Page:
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Re: [Fsfe-uk] Mac OS X refund

From: Kevin Donnelly
Subject: Re: [Fsfe-uk] Mac OS X refund
Date: Thu, 31 Jan 2008 23:24:09 +0000
User-agent: KMail/1.9.5

On Saturday 26 January 2008 15:53, Chris Croughton wrote:
> On Fri, Jan 25, 2008 at 11:35:51AM +0000, Kevin Donnelly wrote:
> > If you mean a feature for feature copy of Noteworthy (which I've never
> > used), I doubt you'll find that.  But Noteworthy is supposed to run quite
> > well on WINE
> > (http://appdb.winehq.org/objectManager.php?sClass=application&iId=831).
> > Have you explored that?
> It didn't when I tried it, but then I had trouble getting WINE to talk
> nicely to sound hardware.  And of course it's still using proprietary
> software.


> Well, I want most of the features of Noteworthy certainly.  Not
> necessarily in exactly the same way, though, if that's what you mean by
> "feature for feature".  What  Ido want particularly is something where a
> lot of free software written for GUI use breaks down, and that is both
> the keyboard and mouse interfaces must be capable of doing everything
> with comparable ease (OK, some things might need selecting a menu item
> with the mouse but be a single keystroke, others may need a couple of
> keystrokes to do a single mouse click, but on average they should be
> about the same).  If there are any functions, es[pecially common ones,
> which can only be done with the mouse or only with the keyboard then as
> far as I'm concerned it is bad.  This is an area where I hold up
> Noteworthy as great UI as an example for any system.

Fair enough, but of course  you only get that sort of development when you get 
users giving feedback to the developers, so we're back to the chicken and egg 

> > Have you tried using Rosegarden, one of the unsung heroes of free
> > software? The latest version of this has dealt with a lot of the notation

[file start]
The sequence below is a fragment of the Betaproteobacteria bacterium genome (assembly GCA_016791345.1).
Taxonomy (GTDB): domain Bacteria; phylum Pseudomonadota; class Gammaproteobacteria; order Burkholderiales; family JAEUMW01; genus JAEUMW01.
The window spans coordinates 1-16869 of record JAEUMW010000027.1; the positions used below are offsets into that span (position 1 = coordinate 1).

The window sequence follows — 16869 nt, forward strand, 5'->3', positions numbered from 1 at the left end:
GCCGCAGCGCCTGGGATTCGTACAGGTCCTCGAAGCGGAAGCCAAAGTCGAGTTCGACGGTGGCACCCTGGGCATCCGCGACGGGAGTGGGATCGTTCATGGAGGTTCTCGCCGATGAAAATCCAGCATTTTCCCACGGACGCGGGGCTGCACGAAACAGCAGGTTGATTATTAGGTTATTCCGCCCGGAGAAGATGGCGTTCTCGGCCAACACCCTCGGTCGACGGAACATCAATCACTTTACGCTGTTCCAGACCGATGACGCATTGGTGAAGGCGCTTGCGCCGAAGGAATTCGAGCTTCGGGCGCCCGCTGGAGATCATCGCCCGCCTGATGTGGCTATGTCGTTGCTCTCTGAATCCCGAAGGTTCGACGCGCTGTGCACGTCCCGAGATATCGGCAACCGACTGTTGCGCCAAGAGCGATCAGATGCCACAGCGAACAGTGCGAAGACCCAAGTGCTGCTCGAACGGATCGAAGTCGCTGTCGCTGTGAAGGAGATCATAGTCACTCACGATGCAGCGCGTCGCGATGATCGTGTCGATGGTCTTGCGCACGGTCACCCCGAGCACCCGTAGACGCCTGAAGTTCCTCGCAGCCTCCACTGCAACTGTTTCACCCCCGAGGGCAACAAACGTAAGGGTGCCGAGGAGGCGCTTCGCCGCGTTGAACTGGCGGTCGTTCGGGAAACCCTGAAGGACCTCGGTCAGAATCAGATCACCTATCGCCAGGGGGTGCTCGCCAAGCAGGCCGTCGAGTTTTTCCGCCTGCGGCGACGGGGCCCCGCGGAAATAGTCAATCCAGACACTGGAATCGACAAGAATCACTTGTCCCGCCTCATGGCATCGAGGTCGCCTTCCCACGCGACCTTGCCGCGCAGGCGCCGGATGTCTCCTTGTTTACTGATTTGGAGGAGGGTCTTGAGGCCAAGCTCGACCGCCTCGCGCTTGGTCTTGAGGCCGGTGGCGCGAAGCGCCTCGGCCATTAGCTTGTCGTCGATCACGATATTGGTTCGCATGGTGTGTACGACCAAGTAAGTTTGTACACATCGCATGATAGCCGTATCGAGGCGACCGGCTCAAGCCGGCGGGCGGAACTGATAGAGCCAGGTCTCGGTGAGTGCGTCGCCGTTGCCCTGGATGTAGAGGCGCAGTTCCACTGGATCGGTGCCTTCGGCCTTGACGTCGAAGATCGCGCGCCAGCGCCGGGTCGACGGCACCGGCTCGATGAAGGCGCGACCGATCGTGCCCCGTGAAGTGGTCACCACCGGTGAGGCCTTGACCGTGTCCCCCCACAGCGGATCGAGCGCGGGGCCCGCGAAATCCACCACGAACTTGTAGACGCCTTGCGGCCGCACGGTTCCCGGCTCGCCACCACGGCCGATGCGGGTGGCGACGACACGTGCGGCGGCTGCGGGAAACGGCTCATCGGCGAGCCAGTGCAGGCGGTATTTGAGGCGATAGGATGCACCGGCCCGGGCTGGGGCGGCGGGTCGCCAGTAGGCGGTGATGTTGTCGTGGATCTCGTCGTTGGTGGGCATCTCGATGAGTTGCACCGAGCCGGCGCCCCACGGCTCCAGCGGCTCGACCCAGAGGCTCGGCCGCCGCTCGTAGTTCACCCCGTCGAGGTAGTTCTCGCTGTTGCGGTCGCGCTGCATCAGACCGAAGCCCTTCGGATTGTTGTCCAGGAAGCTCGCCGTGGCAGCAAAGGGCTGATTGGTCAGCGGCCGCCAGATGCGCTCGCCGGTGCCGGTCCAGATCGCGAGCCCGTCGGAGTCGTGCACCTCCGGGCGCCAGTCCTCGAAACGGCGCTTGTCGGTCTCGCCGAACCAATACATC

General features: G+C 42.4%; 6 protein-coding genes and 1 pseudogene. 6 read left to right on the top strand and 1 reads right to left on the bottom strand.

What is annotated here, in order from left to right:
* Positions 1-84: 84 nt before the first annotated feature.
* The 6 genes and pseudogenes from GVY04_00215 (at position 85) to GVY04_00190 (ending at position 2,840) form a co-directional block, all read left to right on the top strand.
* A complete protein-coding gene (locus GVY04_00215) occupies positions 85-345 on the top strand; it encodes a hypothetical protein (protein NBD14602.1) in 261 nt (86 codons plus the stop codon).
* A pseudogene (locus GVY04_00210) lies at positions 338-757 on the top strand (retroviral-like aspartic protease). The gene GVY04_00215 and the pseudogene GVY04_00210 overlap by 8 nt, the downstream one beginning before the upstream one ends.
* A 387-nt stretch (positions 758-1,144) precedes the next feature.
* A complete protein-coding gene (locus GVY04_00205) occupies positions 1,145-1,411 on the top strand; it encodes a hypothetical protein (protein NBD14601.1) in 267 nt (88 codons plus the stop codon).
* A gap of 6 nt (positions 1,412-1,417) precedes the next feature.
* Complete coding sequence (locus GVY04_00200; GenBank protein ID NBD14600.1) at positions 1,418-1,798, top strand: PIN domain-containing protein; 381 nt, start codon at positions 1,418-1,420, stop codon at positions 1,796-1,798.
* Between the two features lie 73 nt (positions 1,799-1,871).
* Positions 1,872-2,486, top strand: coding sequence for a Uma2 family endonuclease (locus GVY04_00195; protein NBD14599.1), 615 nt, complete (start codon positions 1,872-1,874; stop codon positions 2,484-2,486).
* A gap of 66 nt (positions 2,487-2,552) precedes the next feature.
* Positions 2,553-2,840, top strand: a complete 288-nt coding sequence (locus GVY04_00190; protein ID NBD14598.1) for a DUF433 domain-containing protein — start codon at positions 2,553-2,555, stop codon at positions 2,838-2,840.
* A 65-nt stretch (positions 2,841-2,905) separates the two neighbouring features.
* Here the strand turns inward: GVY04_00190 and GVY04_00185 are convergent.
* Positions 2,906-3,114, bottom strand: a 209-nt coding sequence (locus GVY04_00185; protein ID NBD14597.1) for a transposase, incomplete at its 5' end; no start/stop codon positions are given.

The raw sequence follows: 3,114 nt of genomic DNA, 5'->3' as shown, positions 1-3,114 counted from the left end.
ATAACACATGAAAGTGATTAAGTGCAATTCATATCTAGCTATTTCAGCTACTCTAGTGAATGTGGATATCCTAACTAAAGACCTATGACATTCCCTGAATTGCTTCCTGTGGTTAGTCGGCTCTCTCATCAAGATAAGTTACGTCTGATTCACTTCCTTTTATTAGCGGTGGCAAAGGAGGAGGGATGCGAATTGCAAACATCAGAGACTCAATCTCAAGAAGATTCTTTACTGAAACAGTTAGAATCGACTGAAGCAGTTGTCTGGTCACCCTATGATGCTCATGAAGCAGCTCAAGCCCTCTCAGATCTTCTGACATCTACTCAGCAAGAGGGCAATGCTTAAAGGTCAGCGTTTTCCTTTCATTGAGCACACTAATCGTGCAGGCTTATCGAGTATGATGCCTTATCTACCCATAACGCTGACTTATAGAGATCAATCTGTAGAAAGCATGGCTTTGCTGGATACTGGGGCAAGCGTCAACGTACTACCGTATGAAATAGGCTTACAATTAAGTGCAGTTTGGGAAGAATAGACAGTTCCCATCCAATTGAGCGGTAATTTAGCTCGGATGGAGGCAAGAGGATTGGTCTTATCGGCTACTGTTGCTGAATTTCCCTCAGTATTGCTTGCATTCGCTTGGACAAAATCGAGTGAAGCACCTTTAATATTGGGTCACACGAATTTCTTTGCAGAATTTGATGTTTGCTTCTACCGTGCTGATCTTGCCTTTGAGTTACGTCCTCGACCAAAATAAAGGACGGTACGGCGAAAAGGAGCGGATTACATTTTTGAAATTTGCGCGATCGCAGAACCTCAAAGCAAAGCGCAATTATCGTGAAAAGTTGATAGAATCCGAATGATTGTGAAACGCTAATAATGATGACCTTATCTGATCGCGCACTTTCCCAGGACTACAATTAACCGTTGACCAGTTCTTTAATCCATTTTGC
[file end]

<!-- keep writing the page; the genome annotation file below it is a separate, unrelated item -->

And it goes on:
> > issues earlier versions had.  I've just entered a 5-page piano piece, and
> > that went swimmingly - I found the interface quite easy.  You also get
> > output in Lilypond, widely recognised (even by some Noteworthy users on
> > their forum) as providing very good music typography.  Try it and see how
> > you get on - if you have difficulties getting it running, email me
> > offlist.
> If it produced output in XML I'd be more interested.  As far as I could
> tell the Lilypond format is very good at typography but less so for
> performance or converting to MIDIfile or other formats.  I work with a
> number of other people and we need to have things compatible, preferably
> all using the same software.

Er ... the Rosegarden .rg file is a gzipped XML file, so you now have an 
excuse to be more interested :-)  If that's what you're looking for (ie 
you're going to handle typesetting yourself), you may not even need Lilypond.

> I have been pointed at MuseScore, and I like what I see.  It's nowhere
> near complete yet but it's certainly going in the right direction.  And
> being based on Qt4 it is available for Windows and Mac as well, so other
> people can use it directly (see discussions on the success of Firefox,
> it has become popular because it is available wherever people want it).
> It saves in its own XML formast as well as MusicXML (interchangeable
> pretty much using XSLT).  I need to find out about it and where they are
> going with it, but they are certainly a candidate for my money.

Yes, it's quite good, though the last time I used it a couple of years ago I 
found it very unintuitive.  I just installed it again, to test, and I still 
think the same - even setting the time-signature is not that obvious.  There 
is also the Muse sequencer - they were originally one package.  Another